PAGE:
In 1760, Samuel Partridge, a renowned joiner, built what became known as the Connecticut River Valley doorway for a home in Deerfield, Massachusetts. Neighboring Deerfield Academy later purchased the home. Its distinctive doorway is one of the finest surviving examples of this unique vernacular style of the mid-eighteenth century.
In 2000, after withstanding 240 years of harsh New England weather, Deerfield Academy removed the doorway to preserve and display it for future generations to admire. Architectural Components was chosen to reproduce the original doorway in every detail, down to the patina on the brass knocker.
Original Connecticut River Valley doorway (left) and the reproduction doorway (right).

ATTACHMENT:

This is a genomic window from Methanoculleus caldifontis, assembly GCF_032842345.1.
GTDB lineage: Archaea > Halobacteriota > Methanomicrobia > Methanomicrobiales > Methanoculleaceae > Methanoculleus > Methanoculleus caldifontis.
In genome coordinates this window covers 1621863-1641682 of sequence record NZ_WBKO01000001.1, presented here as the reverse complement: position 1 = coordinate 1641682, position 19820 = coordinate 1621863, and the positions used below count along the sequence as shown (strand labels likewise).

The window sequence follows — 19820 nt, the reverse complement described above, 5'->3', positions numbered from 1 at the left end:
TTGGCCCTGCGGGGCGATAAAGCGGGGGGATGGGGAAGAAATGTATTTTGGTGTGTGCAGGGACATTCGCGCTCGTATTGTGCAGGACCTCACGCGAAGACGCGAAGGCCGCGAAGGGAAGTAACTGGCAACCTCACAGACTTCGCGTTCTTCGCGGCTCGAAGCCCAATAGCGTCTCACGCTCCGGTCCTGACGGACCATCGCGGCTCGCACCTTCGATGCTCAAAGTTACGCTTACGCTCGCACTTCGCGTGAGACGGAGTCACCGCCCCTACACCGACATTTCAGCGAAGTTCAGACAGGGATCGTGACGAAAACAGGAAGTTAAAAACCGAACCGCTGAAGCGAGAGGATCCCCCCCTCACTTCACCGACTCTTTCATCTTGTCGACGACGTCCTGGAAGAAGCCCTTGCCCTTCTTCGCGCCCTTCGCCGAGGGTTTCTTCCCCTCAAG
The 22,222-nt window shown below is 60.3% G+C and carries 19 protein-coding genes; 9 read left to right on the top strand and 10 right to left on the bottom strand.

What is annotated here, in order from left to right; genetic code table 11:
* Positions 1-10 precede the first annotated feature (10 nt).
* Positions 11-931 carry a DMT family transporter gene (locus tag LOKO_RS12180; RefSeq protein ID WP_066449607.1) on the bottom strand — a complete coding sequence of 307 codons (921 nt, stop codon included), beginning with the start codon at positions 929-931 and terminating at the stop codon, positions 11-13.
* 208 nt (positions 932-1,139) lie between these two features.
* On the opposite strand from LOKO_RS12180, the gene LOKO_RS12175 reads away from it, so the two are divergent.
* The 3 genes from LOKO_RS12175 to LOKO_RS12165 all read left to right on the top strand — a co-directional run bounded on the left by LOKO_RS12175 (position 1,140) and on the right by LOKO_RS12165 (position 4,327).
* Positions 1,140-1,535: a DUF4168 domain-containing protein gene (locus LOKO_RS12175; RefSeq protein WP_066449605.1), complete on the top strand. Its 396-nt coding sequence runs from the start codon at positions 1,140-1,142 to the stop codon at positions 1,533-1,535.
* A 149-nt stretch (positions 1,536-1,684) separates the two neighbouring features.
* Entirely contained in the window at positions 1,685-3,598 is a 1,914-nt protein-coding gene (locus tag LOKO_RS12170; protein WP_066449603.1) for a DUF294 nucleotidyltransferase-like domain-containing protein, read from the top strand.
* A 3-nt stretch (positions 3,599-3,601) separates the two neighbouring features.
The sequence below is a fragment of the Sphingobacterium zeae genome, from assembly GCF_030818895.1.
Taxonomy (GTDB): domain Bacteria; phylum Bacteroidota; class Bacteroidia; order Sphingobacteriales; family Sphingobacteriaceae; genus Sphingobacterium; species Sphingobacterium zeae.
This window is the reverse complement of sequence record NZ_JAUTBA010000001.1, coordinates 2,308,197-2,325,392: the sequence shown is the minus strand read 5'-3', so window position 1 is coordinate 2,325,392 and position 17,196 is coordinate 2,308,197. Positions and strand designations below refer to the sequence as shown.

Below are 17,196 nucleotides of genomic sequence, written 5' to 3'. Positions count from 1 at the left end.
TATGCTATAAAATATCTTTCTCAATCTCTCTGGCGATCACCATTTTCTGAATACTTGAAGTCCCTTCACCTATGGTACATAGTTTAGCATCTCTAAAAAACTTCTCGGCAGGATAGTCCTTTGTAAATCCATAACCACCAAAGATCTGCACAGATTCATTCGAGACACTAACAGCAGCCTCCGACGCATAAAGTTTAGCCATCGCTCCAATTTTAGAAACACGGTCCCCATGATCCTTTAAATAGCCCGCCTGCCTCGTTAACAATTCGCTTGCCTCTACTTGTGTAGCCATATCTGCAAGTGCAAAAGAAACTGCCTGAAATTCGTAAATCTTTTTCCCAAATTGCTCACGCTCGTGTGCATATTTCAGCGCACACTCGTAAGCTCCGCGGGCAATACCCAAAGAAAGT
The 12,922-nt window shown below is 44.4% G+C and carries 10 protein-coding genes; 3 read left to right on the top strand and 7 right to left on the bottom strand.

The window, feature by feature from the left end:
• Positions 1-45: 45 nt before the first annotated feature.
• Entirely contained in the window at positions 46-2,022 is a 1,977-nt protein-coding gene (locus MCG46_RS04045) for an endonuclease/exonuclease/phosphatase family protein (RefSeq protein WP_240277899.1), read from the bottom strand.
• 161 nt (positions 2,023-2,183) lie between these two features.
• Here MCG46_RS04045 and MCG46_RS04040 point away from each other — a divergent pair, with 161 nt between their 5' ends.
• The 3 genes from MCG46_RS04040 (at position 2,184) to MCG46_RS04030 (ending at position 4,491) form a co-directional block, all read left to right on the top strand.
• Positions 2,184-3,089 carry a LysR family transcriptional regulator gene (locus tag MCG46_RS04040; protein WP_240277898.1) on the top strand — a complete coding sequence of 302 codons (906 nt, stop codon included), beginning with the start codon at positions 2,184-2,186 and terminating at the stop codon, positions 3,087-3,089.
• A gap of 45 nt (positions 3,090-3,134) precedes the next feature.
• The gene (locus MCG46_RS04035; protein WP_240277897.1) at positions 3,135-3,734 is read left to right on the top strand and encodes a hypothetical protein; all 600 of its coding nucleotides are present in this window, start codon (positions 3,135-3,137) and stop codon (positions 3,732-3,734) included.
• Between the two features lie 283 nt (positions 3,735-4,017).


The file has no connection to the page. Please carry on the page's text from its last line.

We spent months researching, measuring, admiring and drawing upon the workmanship of Samuel Partridge. The original doorway was built from native old-growth eastern white pine, a remarkably durable wood. Though not old-growth timber, we selected clear, eastern white pine. We removed the sapwood edges, leaving the denser, extractive-filled and rot-resistant heartwood. Using traditional joinery, we reproduced the doorway and surrounds—matching every molding profile and carving detail. Interior surfaces were hand planed and the exterior was sandblasted to raise the grain and create a weathered appearance. For added protection, we treated the finished doorway with preservative. A local blacksmith reproduced the wrought-iron hardware and a foundry cast the brass knocker.